Two-times winner of Finland’s Whodunit Society’s annual prize for the best crime novel, Leena Lehtolainen’s books have been translated into 29 languages.
Embarking on a literary career at a very young age, her first book was published when she was 12. She has been a professional author since 1993.
Best-known for the Inspector Maria Kallio novels, Leena Lehtolainen’s writing has been acclaimed in her homeland for introducing a female perspective to what had had previously been a male dominated genre.
Alongside the ongoing Maria Kallio series Leena Lehtolainen has also written a trilogy featuring bodyguard Hilja Ilveskero.
Regularly compared to Henning Mankel, Leena Lehtolainen’s novels are a regular fixture at the top of Finland’s bestseller charts. She has been nominated for the Glass Key Award for Best Nordic Crime Novel.
Brideshead Revisited (UK, 1981)
‘I love Evelyn Waugh’s original novel, but it is amazing, how good the TV version is. It shows the complexity of the world it describes, and forces the watcher to ponder her relationship with faith. The cast is amazing, and I really enjoy the slow tempo of everything.’
Pride and Prejudice (UK, 1995)
‘I have been a die-hard Jane Austen fan since early teen years. This TV series has been classing from its premiere. It is humorous and entertaining, but the undercurrent is sarcastic and dark – money ruled society 200 years ago, as it does now. Jennifer Ehle has enough temperament for Elizabeth, and poor Colin Firth will always be THE Mr. Darcy for most of us.’
In Bruges (UK, 2008)
‘I like my humour dark, and this really satisfies my needs. The crazy story of the hit job gone wrong and two contract killers hiding in Bruges is hilarious in many ways. The poor Londoners Ray and Ken feel that they are in the middle of nowhere in idyllic Bruges, and Ralph Fiennes surprises us all in the final scenes. I really must visit Bruges one day.’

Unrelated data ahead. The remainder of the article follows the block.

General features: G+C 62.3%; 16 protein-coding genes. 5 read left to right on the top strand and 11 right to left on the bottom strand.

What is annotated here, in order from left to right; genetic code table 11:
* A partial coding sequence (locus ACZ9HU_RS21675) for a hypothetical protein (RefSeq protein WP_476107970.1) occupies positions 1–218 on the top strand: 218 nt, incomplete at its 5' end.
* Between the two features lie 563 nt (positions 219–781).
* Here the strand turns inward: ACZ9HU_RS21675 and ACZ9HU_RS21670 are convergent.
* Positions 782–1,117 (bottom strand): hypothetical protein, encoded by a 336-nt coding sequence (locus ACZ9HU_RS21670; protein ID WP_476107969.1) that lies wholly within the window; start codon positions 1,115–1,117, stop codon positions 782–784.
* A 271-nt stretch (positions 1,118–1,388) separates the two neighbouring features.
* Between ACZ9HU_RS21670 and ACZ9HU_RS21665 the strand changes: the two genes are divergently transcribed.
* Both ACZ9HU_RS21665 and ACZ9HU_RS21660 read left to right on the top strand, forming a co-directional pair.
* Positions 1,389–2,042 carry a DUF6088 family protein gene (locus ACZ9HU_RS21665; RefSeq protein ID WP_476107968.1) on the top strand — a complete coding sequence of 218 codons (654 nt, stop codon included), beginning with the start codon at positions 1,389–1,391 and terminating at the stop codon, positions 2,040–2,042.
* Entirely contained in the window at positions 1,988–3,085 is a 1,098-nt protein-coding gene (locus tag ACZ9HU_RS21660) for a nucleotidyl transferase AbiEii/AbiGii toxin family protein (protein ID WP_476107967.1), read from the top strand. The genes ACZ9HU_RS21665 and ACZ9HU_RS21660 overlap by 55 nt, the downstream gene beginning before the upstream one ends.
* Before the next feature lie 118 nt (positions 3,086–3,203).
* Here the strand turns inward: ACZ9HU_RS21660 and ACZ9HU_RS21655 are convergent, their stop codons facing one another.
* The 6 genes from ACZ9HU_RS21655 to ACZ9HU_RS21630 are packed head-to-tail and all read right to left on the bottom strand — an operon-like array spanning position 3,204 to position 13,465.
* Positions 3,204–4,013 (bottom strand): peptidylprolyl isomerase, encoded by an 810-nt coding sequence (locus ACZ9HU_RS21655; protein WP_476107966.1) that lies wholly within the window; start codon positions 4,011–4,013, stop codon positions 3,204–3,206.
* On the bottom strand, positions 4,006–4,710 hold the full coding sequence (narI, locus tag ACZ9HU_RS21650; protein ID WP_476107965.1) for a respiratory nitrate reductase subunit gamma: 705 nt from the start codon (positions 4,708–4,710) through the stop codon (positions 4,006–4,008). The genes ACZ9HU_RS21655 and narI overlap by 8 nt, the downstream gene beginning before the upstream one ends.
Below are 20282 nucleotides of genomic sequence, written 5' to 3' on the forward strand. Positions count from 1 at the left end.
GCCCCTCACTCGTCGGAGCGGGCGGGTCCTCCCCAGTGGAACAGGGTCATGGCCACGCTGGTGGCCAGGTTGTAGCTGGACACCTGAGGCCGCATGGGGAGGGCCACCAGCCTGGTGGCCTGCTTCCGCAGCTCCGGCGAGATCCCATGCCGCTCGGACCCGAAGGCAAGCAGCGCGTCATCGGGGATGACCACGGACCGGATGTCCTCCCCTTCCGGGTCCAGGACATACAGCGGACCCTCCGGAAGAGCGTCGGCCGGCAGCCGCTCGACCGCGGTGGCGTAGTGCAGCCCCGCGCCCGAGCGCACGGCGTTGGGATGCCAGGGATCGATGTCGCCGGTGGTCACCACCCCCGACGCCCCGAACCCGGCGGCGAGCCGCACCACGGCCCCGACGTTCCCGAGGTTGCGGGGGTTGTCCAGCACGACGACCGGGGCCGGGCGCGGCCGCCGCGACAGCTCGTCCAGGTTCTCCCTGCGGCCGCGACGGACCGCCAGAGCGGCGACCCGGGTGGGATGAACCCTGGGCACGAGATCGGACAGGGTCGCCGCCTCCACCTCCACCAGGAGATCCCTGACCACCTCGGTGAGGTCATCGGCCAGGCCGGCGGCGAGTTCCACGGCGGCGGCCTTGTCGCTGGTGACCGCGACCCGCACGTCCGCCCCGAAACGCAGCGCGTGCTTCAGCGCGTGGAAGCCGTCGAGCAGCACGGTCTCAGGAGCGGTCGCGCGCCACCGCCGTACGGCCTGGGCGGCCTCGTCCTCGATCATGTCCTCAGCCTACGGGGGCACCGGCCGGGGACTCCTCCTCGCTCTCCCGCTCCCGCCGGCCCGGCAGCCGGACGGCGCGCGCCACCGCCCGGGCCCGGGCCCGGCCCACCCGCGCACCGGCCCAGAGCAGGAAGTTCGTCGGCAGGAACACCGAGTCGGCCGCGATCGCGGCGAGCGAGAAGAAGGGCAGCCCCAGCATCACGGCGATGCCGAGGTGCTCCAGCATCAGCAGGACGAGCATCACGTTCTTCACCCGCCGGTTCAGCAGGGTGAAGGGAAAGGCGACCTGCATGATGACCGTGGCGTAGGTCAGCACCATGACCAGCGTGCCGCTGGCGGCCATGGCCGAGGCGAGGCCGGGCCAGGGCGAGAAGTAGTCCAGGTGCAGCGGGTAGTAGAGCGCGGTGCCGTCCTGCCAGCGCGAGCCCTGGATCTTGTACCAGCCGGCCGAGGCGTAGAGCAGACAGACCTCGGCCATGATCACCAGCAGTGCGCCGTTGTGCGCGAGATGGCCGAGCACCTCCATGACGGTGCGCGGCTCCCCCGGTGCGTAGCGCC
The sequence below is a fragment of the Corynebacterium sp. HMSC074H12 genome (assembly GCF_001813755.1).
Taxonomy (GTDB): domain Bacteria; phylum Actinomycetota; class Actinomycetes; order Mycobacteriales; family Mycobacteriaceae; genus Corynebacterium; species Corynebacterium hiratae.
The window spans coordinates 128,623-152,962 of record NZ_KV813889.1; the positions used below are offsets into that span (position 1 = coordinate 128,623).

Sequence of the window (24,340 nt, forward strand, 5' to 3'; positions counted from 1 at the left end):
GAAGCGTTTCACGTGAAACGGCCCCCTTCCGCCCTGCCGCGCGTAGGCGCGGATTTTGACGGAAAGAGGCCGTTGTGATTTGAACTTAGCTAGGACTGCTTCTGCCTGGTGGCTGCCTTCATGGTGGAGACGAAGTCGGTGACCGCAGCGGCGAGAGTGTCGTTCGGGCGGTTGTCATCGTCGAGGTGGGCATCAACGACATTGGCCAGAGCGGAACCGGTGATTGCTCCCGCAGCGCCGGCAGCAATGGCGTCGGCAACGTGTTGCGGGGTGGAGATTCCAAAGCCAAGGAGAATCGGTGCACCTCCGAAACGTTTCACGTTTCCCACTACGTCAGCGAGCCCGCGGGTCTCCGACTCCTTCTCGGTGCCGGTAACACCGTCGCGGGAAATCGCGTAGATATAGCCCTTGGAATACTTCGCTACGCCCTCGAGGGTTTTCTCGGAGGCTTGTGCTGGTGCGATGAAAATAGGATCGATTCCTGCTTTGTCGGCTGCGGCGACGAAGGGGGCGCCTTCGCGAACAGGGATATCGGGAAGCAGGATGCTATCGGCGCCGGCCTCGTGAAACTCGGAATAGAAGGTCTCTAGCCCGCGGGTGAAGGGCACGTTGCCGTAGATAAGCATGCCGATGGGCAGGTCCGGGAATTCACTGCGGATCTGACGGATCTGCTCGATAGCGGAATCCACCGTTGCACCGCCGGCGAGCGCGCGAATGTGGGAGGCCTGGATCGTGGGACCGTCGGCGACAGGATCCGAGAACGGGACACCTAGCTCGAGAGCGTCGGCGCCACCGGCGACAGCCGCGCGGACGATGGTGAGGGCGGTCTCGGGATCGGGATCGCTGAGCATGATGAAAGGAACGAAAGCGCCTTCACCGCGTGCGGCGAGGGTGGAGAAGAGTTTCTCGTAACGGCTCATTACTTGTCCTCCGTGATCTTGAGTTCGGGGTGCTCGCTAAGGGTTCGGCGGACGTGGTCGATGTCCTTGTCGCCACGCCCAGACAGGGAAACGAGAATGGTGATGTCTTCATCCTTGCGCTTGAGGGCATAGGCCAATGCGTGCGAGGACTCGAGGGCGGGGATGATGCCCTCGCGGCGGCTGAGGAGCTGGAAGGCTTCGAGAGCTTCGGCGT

The Hunt (Denmark, 2012)
‘The Danish director Thomas Vinterberg shows us how the untruths and lies are constructed. In The Hunt, an innocent man is accused of being a paedophile, and even his nearest get against him. While sexually using kids is a disgusting crime, the witch-hunt which Lucas faces, is also very scary. I am from a small village myself and could imagine this happening here, too. Lucas is played by the marvellous Mads Mikkelsen, one of the greatest Nordic actors of our time.’
The Fencer (Finland, 2015)
‘This Finnish-Estonian-German co-operation is filmed mostly in Estonia and tells the true story of Endel Neelis, who escapes the Soviet police from Leningrad to Haapsalu, Estonia and starts teach fencing for the kids there. This movie is all about atmosphere and good acting, and the Estonian language spoken in the film is so beautiful and expressive. Big kudos to young Liisa Koppel, who plays Marta.’
Thanks to Leena Lehtolainen, Elina Ahlbäck Literary Agency, and Iceland Noir.